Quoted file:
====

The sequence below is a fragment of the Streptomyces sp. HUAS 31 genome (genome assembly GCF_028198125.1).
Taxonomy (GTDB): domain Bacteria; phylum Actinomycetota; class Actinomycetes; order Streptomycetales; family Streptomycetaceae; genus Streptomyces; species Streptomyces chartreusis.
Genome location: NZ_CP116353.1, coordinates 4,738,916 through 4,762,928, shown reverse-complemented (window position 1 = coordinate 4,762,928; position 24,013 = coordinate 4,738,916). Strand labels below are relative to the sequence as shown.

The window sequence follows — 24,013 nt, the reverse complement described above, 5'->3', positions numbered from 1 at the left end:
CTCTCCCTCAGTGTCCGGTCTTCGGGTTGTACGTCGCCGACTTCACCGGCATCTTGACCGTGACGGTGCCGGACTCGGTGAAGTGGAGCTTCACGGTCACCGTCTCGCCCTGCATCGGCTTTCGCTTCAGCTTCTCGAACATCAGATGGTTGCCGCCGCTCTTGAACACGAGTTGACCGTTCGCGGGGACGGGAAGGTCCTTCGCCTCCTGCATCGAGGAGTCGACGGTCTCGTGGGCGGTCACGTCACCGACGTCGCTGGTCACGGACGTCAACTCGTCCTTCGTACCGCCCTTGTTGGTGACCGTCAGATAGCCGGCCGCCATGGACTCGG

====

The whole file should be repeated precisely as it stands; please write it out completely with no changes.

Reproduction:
The sequence below is a fragment of the Streptomyces sp. HUAS 31 genome (genome assembly GCF_028198125.1).
Taxonomy (GTDB): domain Bacteria; phylum Actinomycetota; class Actinomycetes; order Streptomycetales; family Streptomycetaceae; genus Streptomyces; species Streptomyces chartreusis.
Genome location: NZ_CP116353.1, coordinates 4,738,916 through 4,762,928, shown reverse-complemented (window position 1 = coordinate 4,762,928; position 24,013 = coordinate 4,738,916). Strand labels below are relative to the sequence as shown.

The window sequence follows — 24,013 nt, the reverse complement described above, 5'->3', positions numbered from 1 at the left end:
CTCTCCCTCAGTGTCCGGTCTTCGGGTTGTACGTCGCCGACTTCACCGGCATCTTGACCGTGACGGTGCCGGACTCGGTGAAGTGGAGCTTCACGGTCACCGTCTCGCCCTGCATCGGCTTTCGCTTCAGCTTCTCGAACATCAGATGGTTGCCGCCGCTCTTGAACACGAGTTGACCGTTCGCGGGGACGGGAAGGTCCTTCGCCTCCTGCATCGAGGAGTCGACGGTCTCGTGGGCGGTCACGTCACCGACGTCGCTGGTCACGGACGTCAACTCGTCCTTCGTACCGCCCTTGTTGGTGACCGTCAGATAGCCGGCCGCCATGGACTCGG